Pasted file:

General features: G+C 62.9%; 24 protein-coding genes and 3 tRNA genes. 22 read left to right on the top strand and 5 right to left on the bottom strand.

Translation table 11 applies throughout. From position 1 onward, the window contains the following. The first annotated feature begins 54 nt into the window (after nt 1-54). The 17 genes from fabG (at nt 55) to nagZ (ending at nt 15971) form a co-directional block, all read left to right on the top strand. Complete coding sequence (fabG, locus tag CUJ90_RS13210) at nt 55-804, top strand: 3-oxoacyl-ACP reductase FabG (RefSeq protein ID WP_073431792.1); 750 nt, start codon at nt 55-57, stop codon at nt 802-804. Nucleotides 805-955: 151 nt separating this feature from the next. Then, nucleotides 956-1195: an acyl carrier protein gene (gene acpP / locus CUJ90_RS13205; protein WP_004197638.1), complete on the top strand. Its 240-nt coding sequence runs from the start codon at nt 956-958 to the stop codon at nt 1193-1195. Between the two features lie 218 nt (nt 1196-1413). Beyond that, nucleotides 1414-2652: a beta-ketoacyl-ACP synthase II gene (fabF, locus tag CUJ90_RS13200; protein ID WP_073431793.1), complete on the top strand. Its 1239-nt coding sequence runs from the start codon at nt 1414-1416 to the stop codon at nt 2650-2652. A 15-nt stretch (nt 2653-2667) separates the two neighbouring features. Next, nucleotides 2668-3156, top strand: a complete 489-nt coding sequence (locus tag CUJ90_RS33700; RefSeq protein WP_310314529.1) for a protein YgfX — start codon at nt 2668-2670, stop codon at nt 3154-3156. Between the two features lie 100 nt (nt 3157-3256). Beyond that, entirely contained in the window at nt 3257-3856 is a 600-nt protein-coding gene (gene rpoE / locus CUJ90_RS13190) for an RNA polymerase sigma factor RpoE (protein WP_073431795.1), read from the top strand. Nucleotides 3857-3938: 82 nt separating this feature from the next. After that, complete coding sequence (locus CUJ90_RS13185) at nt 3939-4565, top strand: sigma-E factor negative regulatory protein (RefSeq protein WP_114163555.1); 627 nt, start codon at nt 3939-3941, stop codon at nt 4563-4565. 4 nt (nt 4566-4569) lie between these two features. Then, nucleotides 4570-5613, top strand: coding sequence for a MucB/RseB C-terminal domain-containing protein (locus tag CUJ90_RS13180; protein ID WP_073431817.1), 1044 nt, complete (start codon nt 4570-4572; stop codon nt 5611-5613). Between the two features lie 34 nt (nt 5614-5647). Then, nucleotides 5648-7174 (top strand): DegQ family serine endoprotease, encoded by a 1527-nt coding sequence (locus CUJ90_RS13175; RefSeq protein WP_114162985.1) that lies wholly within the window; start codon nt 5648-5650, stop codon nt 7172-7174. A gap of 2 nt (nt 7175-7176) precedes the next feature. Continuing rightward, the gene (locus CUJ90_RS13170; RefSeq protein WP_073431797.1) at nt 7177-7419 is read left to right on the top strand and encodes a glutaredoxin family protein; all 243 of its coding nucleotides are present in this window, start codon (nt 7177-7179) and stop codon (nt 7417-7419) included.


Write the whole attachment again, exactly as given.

General features: G+C 62.9%; 24 protein-coding genes and 3 tRNA genes. 22 read left to right on the top strand and 5 right to left on the bottom strand.

Translation table 11 applies throughout. From position 1 onward, the window contains the following. The first annotated feature begins 54 nt into the window (after nt 1-54). The 17 genes from fabG (at nt 55) to nagZ (ending at nt 15971) form a co-directional block, all read left to right on the top strand. Complete coding sequence (fabG, locus tag CUJ90_RS13210) at nt 55-804, top strand: 3-oxoacyl-ACP reductase FabG (RefSeq protein ID WP_073431792.1); 750 nt, start codon at nt 55-57, stop codon at nt 802-804. Nucleotides 805-955: 151 nt separating this feature from the next. Then, nucleotides 956-1195: an acyl carrier protein gene (gene acpP / locus CUJ90_RS13205; protein WP_004197638.1), complete on the top strand. Its 240-nt coding sequence runs from the start codon at nt 956-958 to the stop codon at nt 1193-1195. Between the two features lie 218 nt (nt 1196-1413). Beyond that, nucleotides 1414-2652: a beta-ketoacyl-ACP synthase II gene (fabF, locus tag CUJ90_RS13200; protein ID WP_073431793.1), complete on the top strand. Its 1239-nt coding sequence runs from the start codon at nt 1414-1416 to the stop codon at nt 2650-2652. A 15-nt stretch (nt 2653-2667) separates the two neighbouring features. Next, nucleotides 2668-3156, top strand: a complete 489-nt coding sequence (locus tag CUJ90_RS33700; RefSeq protein WP_310314529.1) for a protein YgfX — start codon at nt 2668-2670, stop codon at nt 3154-3156. Between the two features lie 100 nt (nt 3157-3256). Beyond that, entirely contained in the window at nt 3257-3856 is a 600-nt protein-coding gene (gene rpoE / locus CUJ90_RS13190) for an RNA polymerase sigma factor RpoE (protein WP_073431795.1), read from the top strand. Nucleotides 3857-3938: 82 nt separating this feature from the next. After that, complete coding sequence (locus CUJ90_RS13185) at nt 3939-4565, top strand: sigma-E factor negative regulatory protein (RefSeq protein WP_114163555.1); 627 nt, start codon at nt 3939-3941, stop codon at nt 4563-4565. 4 nt (nt 4566-4569) lie between these two features. Then, nucleotides 4570-5613, top strand: coding sequence for a MucB/RseB C-terminal domain-containing protein (locus tag CUJ90_RS13180; protein ID WP_073431817.1), 1044 nt, complete (start codon nt 4570-4572; stop codon nt 5611-5613). Between the two features lie 34 nt (nt 5614-5647). Then, nucleotides 5648-7174 (top strand): DegQ family serine endoprotease, encoded by a 1527-nt coding sequence (locus CUJ90_RS13175; RefSeq protein WP_114162985.1) that lies wholly within the window; start codon nt 5648-5650, stop codon nt 7172-7174. A gap of 2 nt (nt 7175-7176) precedes the next feature. Continuing rightward, the gene (locus CUJ90_RS13170; RefSeq protein WP_073431797.1) at nt 7177-7419 is read left to right on the top strand and encodes a glutaredoxin family protein; all 243 of its coding nucleotides are present in this window, start codon (nt 7177-7179) and stop codon (nt 7417-7419) included.